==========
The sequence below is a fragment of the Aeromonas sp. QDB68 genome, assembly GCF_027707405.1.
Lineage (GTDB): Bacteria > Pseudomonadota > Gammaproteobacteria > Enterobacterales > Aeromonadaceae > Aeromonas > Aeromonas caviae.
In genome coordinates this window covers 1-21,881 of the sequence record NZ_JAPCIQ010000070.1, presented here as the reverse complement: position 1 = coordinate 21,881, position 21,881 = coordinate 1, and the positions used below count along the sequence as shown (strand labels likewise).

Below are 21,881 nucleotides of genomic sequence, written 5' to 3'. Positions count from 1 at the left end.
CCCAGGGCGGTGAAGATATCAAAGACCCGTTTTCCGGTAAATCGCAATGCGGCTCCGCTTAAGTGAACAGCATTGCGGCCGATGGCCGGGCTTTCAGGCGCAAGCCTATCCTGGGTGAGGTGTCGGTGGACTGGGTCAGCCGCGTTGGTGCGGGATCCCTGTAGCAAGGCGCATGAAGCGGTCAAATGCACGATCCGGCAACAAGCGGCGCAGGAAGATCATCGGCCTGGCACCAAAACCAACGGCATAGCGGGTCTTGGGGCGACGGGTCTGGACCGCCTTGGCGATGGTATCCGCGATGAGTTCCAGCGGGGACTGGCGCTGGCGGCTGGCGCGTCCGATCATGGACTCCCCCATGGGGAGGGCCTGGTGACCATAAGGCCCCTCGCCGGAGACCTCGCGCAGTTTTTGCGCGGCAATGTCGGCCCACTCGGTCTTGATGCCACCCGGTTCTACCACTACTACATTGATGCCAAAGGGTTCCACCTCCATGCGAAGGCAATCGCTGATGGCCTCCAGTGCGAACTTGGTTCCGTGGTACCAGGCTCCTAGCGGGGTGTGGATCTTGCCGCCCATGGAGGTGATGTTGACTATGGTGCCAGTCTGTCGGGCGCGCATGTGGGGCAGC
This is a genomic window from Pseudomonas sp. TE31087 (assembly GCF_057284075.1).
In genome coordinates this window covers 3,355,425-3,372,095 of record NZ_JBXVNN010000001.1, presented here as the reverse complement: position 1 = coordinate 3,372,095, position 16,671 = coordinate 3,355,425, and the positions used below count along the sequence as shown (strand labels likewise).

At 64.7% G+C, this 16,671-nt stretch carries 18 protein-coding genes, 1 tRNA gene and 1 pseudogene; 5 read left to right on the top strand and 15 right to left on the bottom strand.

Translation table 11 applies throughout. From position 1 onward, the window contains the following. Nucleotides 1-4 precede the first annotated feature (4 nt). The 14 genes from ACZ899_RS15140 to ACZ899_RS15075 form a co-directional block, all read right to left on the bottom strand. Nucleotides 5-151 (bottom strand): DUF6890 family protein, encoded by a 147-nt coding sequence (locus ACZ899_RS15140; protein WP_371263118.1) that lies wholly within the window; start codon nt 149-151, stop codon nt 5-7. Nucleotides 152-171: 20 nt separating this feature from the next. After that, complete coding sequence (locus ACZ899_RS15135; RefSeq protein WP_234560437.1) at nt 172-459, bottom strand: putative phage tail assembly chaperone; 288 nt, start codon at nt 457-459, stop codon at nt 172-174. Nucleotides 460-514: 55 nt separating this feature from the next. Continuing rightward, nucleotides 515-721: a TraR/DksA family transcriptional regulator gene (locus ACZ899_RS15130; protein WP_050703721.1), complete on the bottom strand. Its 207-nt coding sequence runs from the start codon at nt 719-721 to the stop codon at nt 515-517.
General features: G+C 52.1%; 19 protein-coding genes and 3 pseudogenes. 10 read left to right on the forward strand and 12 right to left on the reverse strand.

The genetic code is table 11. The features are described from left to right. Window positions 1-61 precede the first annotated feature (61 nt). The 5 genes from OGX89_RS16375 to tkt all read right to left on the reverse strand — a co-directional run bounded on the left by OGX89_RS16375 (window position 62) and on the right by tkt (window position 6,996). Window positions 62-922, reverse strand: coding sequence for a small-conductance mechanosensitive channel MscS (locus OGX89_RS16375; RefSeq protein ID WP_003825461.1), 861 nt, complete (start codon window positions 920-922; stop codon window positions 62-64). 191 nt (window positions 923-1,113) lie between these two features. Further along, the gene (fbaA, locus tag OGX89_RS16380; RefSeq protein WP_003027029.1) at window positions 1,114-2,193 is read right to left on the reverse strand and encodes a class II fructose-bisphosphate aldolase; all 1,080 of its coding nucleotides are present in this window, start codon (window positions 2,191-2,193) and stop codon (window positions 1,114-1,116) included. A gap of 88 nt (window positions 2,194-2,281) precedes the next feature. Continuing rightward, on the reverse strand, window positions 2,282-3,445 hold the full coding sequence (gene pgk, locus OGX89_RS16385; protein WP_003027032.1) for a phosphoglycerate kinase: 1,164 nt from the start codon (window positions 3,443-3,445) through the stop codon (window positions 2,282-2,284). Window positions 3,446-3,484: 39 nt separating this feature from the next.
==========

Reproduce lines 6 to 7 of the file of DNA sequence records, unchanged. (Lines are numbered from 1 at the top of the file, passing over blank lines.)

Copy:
This is a genomic window from Pseudomonas sp. TE31087 (assembly GCF_057284075.1).
In genome coordinates this window covers 3,355,425-3,372,095 of record NZ_JBXVNN010000001.1, presented here as the reverse complement: position 1 = coordinate 3,372,095, position 16,671 = coordinate 3,355,425, and the positions used below count along the sequence as shown (strand labels likewise).